The background resource, pbkg, tells the Launcher which PICT resource are to be the background picture for the launcher's window. It also tells the Launcher which sound, snd, should be played when the Launcher first starts up. Only one pbkg resource should be present in the Launcher resource fork.
The contents of the pbkg resource are as follows:
Background PICT id - This is the resource ID of a PICT resource that is the background picture for the Launcher window. The dimensions of the PICT are used to set the size of the Launcher window.
Background PICT handle - This is used at runtime to hold a handle to the background picture and should not be filled in by the user. Reserved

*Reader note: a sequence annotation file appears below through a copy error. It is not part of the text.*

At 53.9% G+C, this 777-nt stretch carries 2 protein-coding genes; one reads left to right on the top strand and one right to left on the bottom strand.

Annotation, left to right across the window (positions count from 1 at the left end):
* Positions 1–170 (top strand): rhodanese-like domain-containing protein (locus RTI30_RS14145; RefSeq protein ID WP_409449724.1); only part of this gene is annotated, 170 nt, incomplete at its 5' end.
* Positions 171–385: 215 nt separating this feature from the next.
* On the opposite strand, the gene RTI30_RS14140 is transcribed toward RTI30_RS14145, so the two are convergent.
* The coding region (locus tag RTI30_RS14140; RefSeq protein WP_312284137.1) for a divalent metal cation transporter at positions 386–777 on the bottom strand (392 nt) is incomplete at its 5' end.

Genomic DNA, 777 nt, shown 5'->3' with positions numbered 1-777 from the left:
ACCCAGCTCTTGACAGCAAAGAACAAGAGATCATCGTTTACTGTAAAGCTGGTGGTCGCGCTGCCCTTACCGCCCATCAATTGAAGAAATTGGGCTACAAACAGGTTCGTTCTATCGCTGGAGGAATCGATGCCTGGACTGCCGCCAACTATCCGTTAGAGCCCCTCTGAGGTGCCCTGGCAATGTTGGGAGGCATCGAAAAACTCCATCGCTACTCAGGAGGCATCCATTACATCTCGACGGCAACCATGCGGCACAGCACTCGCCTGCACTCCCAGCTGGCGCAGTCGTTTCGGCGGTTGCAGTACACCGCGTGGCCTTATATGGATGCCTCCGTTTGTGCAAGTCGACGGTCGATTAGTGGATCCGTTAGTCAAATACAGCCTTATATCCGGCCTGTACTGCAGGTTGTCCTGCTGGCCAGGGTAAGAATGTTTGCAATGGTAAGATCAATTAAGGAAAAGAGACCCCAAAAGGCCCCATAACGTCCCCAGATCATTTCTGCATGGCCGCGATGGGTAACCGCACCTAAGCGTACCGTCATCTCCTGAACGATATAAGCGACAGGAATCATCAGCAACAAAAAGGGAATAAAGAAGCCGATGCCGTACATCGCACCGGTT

Startup snd id - This is the resource ID of a snd resource. The sound, if specified, is played when the launcher starts up and can be used to play introductory music or instructions. Set this to zero if you don't want to use a startup sound.
There can be any number of button resources present (i.e., any number of the resource pbtn). Each describes where a button is placed in the window, whether it is a hot highlighted or un-highlighted graphic, whether it is a "pressed" graphic, and what sounds should be played for the "mouse entering the button" and "mouse pressing the button" events.
The contents of the pbtn resource are as follows:
Button rectangle - This is used to specify the top left coordinates of the position of all button art for the button. The bottom and right members of the rectangle are ignored by the Launcher and are calculated using the size of the button PICT. Only the top and left fields are necessary. Required